pride-and-prejudiceAt age 16 a girl of the gentry made her Come Out, which was a formal introduction of the girl to Society. It was the “signal” that she was prepared to become a bride. New dresses and jewelry and riding habits and… were required for the young lady’s debut. She would be “on display” at all times, and people would be evaluating her elegance and manners. The Season in London involved balls, soirees, the theatre, assemblies, trips to the museum, etc. Finally, the young lady could participate in conversation with adults and her suitors.

In Jane Austen’s Pride and Prejudice, Lady Catherine De Bourgh is flabbergasted by the news that all five Bennet sisters are Out at the same time “The younger ones out before the elder are married!” Of course, Elizabeth Bennet defends her mother’s lax sense of propriety by saying, “I think it would be very hard upon younger sisters, that they shouldn’t have their share of society and amusement because the elder may not have the means or inclination to marry early.” When Charlotte Lucas finally marries at age 27, her sisters her happy because “hopes of coming out a year or two sooner than they might otherwise have done” arise.

A proper young lady was to have a chaperone in tow at all times. Often, a chaperone traveled with the husband and his new bride on their “honeymoon.” Eligible gentlemen were only to give their attentions to the young ladies who had made their Society debut. A young woman who was Out could engage in conversation with eligible gentlemen, could attend formal dances and social outings, and could walk out with a gentleman, if she was properly chaperoned. Girls, who were not Out, could not engage in conversation until a parent or other familial adult asked her a question. She could only walk out with a male relative (again with a chaperone). Many girls wore what is known as a “close bonnet.” This was a hat with a deep brim, which hid most of the girl’s countenance from view.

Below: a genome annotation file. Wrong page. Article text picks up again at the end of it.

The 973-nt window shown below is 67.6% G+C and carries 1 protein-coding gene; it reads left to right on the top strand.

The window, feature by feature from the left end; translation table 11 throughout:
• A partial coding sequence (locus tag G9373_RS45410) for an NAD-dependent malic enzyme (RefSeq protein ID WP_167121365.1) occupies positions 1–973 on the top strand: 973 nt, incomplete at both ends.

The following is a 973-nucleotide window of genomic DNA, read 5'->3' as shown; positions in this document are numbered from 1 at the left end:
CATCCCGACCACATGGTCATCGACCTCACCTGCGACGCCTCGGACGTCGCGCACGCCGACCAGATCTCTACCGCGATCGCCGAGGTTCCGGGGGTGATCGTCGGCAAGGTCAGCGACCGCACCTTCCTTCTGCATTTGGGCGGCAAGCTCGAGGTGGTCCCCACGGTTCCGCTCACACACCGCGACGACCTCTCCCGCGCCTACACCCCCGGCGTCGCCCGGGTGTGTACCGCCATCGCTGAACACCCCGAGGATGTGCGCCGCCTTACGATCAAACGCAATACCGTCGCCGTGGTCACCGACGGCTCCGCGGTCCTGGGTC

mansfield-oconnorTom Bertram in Austen’s Mansfield Park relates a story of a young lady who did not practice decorum. The girl approached Tom at a party, claiming him an acquaintance and “talked and laughed till [he] did not know which way to look.” In sharp contrast is the novel’s heroine, Fanny Price. At Fanny’s Come Out, the guests note that Fanny is “attractive…modest…Sir Thomas’s niece…and soon to be admired by Mr. Crawford. It was enough to give her general favour.”

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The Face of Jack the Ripper Revealed

The Face of Jack the Ripper

Last Monday (September 8), I included a post on The Brutality of Jack the Ripper. This is one of my favorite sources on the crime. In 2006, BBC News brought us a look at “Jack the Ripper” by using modern day profiling techniques. Below is a short excerpt from the article, which is well worth the read.

Jack the Ripper’s face ‘revealed’


The case has fascinated people for decades
An e-fit showing what detectives believe serial killer Jack the Ripper looked like has been revealed.Using new profiling techniques, investigators have created a picture of what they believe the 19th Century murderer would have looked like.